You don’t have to be Sherlock Holmes to find St Bartholomew’s Pathology Museum, near Smithfield Market in London, but you might have to do some detective work to get inside it. Because, like Scotland Yard’s famous Black Museum, this repository of the weird, the wonderful and the medically morbid (which does have a connection to Holmes, of which more in a later blog) is not usually open to the public, unless you attend one of its regular evening seminars, which begin their new season on Wednesday, September 25th with Sarah Tobias talking about “Death & Mourning in Victorian England”.
However, no matter who is talking about what, the actual venue is a constant star of the show. Grade II listed, it dates from 1879 and is a stunningly dramatic Victorian room, an open space with three galleries or mezzanine levels, topped off with a vaulted glass roof. On the shelves that line this hall are endless jars of specimens, some five thousand in all, dating back to the 18th century, of everything from a ravaged scrotum (a cancer known as chimney sweep’s disease) to various foreign bodies pulled out of people (you’ll have to find out where the artillery shell was found and what it was doing there for yourself).
The museum’s original purpose was as a teaching aid for training doctors in the various pathologies of the human body, but as more hands-on techniques for training became fashionable, the collection fell into disrepair. It is now being re-catalogued and conserved by Carla Valentine, the Technical Assistant Curator, who has advised on TV shows such as Silent Witness and films like Resident Evil and is prone to utterances such as: ‘I’ve always been interested in death’ and ‘I’ve wanted a job in pathology since I was ten.’ Whatever her motives, the collection is looking decidedly healthy – if that’s not a strange term to apply – these days.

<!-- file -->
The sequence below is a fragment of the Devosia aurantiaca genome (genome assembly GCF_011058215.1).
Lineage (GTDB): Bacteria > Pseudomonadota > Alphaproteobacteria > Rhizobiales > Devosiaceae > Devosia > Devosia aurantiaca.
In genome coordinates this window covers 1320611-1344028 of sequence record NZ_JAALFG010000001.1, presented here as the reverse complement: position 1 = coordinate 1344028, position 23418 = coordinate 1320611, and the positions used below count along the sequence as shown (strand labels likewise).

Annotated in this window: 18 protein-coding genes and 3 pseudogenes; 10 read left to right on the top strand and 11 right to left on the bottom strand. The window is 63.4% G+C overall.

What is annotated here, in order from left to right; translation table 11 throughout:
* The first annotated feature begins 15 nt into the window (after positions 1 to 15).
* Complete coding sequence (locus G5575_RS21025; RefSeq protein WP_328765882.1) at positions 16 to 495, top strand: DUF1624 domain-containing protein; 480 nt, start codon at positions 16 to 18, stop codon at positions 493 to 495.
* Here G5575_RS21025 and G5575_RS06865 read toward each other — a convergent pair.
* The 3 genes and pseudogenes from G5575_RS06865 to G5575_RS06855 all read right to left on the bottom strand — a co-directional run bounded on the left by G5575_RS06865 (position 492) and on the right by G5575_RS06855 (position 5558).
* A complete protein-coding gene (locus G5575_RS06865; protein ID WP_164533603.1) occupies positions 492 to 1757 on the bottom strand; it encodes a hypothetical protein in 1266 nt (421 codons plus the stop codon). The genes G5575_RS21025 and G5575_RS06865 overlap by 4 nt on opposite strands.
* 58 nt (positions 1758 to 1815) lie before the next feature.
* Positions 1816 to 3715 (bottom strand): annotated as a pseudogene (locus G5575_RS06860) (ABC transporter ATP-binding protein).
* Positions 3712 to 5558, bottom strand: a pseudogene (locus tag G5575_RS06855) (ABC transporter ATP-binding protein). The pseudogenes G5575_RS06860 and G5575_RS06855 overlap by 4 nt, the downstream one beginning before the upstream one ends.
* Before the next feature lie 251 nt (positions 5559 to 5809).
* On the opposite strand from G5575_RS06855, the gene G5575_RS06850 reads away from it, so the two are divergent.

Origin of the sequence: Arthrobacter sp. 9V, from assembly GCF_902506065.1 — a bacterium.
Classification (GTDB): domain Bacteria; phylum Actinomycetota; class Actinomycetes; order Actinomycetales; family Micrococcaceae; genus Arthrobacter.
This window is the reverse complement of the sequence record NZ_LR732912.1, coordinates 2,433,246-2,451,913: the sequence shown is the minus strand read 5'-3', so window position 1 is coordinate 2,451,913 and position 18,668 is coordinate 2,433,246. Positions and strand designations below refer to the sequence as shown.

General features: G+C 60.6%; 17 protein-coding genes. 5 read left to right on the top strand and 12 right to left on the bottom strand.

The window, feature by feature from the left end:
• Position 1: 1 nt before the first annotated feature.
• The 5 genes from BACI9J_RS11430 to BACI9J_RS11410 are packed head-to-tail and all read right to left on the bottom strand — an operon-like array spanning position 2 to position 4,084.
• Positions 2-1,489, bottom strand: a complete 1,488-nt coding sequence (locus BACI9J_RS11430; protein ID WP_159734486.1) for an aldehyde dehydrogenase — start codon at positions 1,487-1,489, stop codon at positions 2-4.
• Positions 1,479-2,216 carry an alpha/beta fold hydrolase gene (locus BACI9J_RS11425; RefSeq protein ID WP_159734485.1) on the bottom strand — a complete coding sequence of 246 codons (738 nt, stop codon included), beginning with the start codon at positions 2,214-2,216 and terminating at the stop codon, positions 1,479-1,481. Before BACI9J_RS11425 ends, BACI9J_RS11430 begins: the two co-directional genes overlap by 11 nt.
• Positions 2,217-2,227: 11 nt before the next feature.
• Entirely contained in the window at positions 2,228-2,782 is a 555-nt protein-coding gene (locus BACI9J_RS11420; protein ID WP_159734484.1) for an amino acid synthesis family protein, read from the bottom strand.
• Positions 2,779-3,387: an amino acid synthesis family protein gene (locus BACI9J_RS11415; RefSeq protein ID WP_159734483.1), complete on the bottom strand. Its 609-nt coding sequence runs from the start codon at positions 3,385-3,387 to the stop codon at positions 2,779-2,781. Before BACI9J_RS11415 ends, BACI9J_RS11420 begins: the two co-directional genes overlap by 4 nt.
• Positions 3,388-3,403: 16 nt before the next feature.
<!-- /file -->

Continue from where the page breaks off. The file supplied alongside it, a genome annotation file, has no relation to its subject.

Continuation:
Here she picks some of her favourites from the collection:
I have been asked to give a talk about Watson and his medical career on 13th November, alongside a new short, silent film featuring the world’s most famous sidekick. So if you want to see the soaring inside of the building and those endlessly fascinating specimens, book in to one of the events, especially October 23rd when Carla Valentine herself with be discussing some of the stories behind the specimens that line the shelves. Who knows, she might even mention that artillery shell.
* St Bartholomew’s Pathology Museum, 3rd Floor, Robin Brook Centre, West Smithfield, London EC1A 7BE. Not open to the public except for its seminars (tickets from £5.95, including glass of wine) and various workshops. Details on: http://potts-pots.blogspot.co.uk/.
Filming and recording by Bella and Gina Ryan; edit by Bella Ryan.